For my money, most of the truly great and memorable holes were on the back nine at the Links Course. The short par 4 13th hole requires a particularly uncomfortable tee shot, with woods to the left, a lagoon to the right, and bunkers disrupting the middle of the fairway.
The lengthy par 4 14th hole requires a long approach into elevated green to an offset angled green with a lake ready to swallow the miss long or left. The 14th hole provides a fantastic view of the lake and the Grand National Resort, which eases the mental burden of such a challenging hole.
No. 17 lets you get any pent-up aggression out on the medium length downhill par 4 from an elevated tee, as a well struck drive will remain in the air for what feels like an eternity.
Without question, the star of the Links Course is the incredibly challenging par four finishing hole. The tee shot requires a risk/reward calculation and precise execution, as the lake short of the fairway tests the steadiest of nerves, while a series of bunkers will punish those who bomb their drive too far through the fairway.
An approach to an elevated green that is three times as wide as it is deep on the far side of a steep-walled lake cove is perhaps the most challenging approach shot at all of Grand National.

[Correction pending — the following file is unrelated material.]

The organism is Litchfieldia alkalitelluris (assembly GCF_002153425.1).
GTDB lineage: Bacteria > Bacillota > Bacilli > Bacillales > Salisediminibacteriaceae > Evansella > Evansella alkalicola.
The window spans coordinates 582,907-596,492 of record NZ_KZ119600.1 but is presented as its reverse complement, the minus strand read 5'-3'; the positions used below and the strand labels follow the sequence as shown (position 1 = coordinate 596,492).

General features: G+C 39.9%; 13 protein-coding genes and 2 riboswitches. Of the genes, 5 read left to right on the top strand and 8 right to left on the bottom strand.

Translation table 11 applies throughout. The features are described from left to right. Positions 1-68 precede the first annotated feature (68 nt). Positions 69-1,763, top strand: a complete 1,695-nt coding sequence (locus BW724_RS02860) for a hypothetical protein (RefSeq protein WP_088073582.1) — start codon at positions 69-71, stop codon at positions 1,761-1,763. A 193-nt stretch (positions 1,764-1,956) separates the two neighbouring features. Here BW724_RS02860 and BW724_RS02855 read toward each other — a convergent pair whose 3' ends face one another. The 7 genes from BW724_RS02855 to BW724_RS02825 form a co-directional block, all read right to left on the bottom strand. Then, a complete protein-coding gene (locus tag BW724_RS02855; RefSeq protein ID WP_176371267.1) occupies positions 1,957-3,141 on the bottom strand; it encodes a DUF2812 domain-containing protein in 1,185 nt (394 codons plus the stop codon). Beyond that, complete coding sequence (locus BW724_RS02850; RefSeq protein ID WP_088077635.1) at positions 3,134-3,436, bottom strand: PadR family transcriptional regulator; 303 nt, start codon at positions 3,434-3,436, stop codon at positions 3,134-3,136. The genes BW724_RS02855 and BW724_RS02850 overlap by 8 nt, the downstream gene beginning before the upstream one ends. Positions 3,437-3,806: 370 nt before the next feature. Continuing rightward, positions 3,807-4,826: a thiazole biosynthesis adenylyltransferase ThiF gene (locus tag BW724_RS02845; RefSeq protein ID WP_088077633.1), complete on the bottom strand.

The Links Courses’ 18th hole is without a doubt the best finishing hole I’ve played on the Robert Trent Jones Trail, with several opportunities to be punished for less than perfect execution.
The quality of golf we played on the Links Course did not match the quality of the course, as physical and mental exhaustion overwhelmed our skill levels. However, the course did produce two memorable anecdotes that I’ll be fond of for years to come.
First, on the first hole, Bryan’s drive went awry, way to the right, under a canopy of the trees near where the maintenance crew was mowing the rough. We’d almost made it back to our carts from the tee to head to our drives when, “BLAM!”
We heard what I recognized as the unmistakable sound of mowing blade meeting golf ball at full speed, and we knew that there wouldn’t be anything to find after that, as that poor Slazenger met a fate worse than it deserved.